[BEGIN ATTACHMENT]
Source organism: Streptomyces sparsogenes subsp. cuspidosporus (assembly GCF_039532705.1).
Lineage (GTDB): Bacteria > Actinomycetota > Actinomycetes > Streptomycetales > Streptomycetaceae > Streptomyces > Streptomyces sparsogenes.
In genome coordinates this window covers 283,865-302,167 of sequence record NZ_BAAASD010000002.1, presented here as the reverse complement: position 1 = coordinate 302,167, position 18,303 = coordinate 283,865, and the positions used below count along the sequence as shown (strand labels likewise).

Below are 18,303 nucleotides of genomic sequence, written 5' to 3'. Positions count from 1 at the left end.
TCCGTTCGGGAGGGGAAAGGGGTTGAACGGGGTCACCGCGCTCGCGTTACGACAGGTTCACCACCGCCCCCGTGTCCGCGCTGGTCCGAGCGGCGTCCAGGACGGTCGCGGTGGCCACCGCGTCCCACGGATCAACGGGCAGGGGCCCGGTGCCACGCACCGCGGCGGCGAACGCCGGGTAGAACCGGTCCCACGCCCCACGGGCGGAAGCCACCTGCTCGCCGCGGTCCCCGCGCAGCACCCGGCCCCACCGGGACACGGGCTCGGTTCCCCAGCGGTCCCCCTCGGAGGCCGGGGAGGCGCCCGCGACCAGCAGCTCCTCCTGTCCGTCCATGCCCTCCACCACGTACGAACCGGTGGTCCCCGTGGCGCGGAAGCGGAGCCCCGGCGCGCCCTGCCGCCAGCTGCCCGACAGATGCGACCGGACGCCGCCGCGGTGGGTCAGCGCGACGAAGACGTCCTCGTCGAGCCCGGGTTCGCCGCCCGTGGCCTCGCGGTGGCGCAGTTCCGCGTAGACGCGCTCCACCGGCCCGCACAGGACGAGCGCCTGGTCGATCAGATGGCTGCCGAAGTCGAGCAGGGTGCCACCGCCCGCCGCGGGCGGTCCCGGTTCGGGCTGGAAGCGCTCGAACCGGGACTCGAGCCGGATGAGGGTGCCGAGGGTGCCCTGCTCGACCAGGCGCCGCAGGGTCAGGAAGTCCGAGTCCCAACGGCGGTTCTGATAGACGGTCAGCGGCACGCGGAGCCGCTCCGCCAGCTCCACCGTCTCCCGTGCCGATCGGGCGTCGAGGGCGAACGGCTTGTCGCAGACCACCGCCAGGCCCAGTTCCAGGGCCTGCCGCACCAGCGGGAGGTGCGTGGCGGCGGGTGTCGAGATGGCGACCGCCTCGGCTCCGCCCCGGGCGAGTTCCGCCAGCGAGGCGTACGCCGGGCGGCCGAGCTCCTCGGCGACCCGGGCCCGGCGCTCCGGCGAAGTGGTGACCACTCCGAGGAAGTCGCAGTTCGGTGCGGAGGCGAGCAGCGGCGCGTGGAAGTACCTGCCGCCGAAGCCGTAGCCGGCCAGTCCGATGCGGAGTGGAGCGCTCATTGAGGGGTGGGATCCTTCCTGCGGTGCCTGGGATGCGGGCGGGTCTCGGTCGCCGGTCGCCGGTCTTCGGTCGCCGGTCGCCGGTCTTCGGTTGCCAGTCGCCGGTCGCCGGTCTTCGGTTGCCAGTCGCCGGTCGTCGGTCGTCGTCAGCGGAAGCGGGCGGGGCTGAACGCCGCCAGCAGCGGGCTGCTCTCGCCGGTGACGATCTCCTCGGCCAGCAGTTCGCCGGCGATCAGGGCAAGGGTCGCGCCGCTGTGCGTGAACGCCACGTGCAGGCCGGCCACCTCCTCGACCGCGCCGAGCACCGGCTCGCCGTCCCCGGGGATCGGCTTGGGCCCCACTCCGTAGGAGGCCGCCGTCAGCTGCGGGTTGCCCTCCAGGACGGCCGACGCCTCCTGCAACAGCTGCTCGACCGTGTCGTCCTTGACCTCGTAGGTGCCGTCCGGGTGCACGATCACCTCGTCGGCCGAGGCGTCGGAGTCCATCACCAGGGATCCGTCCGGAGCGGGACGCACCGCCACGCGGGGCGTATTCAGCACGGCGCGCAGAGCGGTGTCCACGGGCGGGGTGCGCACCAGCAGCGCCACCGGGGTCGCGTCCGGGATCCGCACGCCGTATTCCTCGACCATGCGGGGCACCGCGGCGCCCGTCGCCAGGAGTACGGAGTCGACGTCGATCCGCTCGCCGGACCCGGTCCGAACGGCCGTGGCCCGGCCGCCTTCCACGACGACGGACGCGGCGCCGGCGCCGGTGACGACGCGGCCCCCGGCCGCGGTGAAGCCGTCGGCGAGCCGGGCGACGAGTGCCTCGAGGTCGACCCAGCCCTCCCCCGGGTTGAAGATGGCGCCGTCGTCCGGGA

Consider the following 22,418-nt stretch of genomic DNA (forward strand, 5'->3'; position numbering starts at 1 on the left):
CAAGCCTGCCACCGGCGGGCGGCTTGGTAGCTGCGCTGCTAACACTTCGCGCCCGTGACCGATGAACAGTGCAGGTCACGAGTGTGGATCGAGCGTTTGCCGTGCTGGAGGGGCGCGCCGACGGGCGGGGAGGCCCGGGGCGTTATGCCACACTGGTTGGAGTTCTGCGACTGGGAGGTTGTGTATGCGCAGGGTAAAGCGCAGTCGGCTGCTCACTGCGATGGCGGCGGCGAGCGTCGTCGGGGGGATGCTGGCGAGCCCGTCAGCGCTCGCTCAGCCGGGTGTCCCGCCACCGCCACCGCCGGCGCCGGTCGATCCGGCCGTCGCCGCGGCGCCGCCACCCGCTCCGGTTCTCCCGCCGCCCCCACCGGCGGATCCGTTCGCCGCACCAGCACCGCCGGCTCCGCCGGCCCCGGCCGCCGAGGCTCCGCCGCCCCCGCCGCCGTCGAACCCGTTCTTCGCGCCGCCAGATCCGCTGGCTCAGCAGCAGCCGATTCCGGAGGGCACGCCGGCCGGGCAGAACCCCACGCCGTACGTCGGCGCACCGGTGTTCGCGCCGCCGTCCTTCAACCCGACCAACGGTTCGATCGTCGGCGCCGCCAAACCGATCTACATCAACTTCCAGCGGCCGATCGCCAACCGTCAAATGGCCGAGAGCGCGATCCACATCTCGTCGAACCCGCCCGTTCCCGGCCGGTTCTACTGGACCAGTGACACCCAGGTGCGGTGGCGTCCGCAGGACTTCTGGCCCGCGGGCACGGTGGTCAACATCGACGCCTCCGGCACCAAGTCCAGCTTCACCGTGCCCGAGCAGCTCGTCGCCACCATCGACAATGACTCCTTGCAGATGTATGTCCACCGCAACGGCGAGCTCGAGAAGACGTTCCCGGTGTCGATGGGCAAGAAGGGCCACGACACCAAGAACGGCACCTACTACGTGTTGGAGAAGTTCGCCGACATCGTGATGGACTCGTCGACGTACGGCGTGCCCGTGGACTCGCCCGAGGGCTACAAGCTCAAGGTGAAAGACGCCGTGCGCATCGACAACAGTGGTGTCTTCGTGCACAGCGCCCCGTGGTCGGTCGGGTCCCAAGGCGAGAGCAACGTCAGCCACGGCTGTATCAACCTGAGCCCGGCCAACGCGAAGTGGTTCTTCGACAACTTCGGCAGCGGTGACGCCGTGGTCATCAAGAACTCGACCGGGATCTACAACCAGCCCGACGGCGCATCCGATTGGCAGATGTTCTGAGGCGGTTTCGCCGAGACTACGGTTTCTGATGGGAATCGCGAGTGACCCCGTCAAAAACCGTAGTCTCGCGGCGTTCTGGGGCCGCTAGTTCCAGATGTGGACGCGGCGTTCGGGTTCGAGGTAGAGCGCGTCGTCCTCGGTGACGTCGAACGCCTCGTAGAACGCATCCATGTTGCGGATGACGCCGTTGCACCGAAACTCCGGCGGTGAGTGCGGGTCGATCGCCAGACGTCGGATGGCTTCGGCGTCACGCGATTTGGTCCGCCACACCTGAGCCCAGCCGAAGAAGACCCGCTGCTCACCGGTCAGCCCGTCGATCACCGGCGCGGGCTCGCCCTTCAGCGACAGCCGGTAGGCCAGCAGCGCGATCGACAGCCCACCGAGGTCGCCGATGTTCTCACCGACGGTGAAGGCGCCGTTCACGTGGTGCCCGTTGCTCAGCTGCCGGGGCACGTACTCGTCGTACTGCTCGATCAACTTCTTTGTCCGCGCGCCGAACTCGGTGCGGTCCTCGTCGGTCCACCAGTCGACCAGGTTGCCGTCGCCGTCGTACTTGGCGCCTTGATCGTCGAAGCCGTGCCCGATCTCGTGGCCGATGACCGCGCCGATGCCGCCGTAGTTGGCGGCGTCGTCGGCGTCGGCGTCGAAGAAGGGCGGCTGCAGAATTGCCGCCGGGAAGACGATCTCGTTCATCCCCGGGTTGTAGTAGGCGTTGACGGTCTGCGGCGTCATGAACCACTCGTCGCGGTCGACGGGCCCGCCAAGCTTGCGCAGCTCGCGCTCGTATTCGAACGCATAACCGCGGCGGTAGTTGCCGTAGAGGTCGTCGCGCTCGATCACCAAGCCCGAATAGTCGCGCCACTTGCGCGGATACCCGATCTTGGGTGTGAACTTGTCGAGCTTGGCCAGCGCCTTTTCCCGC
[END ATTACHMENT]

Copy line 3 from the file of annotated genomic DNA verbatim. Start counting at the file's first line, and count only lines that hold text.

In genome coordinates this window covers 283,865-302,167 of sequence record NZ_BAAASD010000002.1, presented here as the reverse complement: position 1 = coordinate 302,167, position 18,303 = coordinate 283,865, and the positions used below count along the sequence as shown (strand labels likewise).